A Metalinguistic Approach for School-Based Speech and Language Interventions
Samelson, Vicki M.
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A challenge for many students on speech-language pathologists’ (SLP) caseloads is the development of metalinguistic awareness to support generalization of newly learned speech-language skills to classroom and home environments. This collaborative study’s aims were to 1) explore the capacity to which elementary-aged students could integrate a metalinguistic mindset into their speech-language sessions, and 2) describe the process of an SLP-Researcher collaborative project. We hypothesized that increasing a student’s meta-awareness of their goals, strategies, and progress would positively alter the student’s mindset, increase their active participation in therapy, and help them internalize what they learned. In recognition of the value of practice-based research, we recruited three school-based SLPs who then selected five third and fourth grade students from their caseloads. The SLPs incorporated a metalinguistic approach into their therapy sessions and recorded a series of interviews and Think Alouds where the students were prompted to reflect on goals and strategies that they could use both in and beyond the therapy room. The recordings were transcribed, coded, and analyzed using a mixed methods approach to determine the depth and frequency of metalinguistic thinking. Variability across the participants’ results will be discussed along with the SLPs’ reflections on implementation of the meta-linguistic approach.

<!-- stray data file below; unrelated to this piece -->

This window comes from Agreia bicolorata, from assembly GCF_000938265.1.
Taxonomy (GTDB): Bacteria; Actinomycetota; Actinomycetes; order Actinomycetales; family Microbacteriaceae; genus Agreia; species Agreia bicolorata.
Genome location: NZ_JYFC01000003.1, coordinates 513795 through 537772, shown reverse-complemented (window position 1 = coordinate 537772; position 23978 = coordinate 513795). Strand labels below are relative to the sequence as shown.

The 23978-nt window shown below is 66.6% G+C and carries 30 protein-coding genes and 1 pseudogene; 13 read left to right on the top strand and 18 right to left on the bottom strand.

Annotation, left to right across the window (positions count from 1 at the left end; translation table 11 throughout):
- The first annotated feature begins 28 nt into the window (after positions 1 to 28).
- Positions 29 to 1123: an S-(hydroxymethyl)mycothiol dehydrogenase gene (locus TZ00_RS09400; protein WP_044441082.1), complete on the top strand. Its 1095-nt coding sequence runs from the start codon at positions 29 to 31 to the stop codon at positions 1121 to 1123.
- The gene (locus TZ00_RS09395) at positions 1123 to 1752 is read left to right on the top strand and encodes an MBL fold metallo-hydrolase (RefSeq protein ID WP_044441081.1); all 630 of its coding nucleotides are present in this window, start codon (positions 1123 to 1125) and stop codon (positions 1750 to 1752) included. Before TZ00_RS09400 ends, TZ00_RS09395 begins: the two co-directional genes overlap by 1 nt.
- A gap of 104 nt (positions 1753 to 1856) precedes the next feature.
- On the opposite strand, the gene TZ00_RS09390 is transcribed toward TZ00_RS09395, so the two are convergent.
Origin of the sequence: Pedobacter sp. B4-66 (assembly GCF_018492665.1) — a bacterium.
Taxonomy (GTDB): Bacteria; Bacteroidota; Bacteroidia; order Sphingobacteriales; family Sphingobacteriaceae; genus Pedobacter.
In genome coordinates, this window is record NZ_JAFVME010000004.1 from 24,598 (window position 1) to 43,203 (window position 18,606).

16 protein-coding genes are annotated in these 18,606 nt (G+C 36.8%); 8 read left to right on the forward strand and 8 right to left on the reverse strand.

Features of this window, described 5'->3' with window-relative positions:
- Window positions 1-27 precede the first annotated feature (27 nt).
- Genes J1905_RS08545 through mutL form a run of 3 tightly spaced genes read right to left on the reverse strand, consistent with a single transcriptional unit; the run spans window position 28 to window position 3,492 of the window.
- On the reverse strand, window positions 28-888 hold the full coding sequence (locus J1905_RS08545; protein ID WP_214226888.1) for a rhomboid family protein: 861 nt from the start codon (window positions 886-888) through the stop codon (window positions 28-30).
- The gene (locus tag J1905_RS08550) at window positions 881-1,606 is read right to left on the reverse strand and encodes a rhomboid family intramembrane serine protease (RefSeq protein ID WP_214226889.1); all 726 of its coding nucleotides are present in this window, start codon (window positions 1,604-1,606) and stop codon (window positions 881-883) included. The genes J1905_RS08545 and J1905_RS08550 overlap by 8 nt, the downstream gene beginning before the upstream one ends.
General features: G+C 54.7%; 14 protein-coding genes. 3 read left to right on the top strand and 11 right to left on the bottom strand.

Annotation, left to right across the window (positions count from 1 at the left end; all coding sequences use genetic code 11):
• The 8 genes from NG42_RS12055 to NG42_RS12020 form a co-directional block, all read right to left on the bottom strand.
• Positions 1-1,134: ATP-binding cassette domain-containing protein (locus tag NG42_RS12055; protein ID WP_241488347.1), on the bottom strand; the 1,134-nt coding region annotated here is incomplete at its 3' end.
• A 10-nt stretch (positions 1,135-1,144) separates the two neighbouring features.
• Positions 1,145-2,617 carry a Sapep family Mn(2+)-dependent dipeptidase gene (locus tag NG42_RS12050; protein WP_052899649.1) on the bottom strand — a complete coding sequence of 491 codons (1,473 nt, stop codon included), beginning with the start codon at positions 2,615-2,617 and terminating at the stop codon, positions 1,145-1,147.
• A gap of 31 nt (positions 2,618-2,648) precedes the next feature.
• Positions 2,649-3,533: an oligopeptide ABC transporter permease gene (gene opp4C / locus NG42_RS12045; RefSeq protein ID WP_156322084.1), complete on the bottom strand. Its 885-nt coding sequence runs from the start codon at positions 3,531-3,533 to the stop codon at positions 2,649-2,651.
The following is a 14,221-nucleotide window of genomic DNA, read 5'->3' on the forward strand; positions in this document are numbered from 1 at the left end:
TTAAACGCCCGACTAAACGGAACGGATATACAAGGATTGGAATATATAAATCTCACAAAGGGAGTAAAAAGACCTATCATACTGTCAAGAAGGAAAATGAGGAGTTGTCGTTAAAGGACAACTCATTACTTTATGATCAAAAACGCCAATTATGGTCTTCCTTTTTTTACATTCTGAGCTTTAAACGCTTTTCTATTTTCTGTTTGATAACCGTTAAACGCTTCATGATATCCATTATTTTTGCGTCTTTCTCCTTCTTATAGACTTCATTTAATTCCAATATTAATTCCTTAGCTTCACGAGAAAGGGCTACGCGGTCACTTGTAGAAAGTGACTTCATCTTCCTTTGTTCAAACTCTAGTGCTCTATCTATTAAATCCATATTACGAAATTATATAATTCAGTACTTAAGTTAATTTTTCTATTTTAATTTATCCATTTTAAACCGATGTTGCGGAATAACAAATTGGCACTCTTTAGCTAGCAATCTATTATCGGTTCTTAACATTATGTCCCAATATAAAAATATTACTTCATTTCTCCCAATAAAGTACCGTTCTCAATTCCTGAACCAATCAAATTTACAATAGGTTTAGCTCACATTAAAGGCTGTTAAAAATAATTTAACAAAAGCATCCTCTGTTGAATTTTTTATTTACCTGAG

Elementary school students
Department of Communication Sciences and Disorders
Color poster with text, charts, and graphs.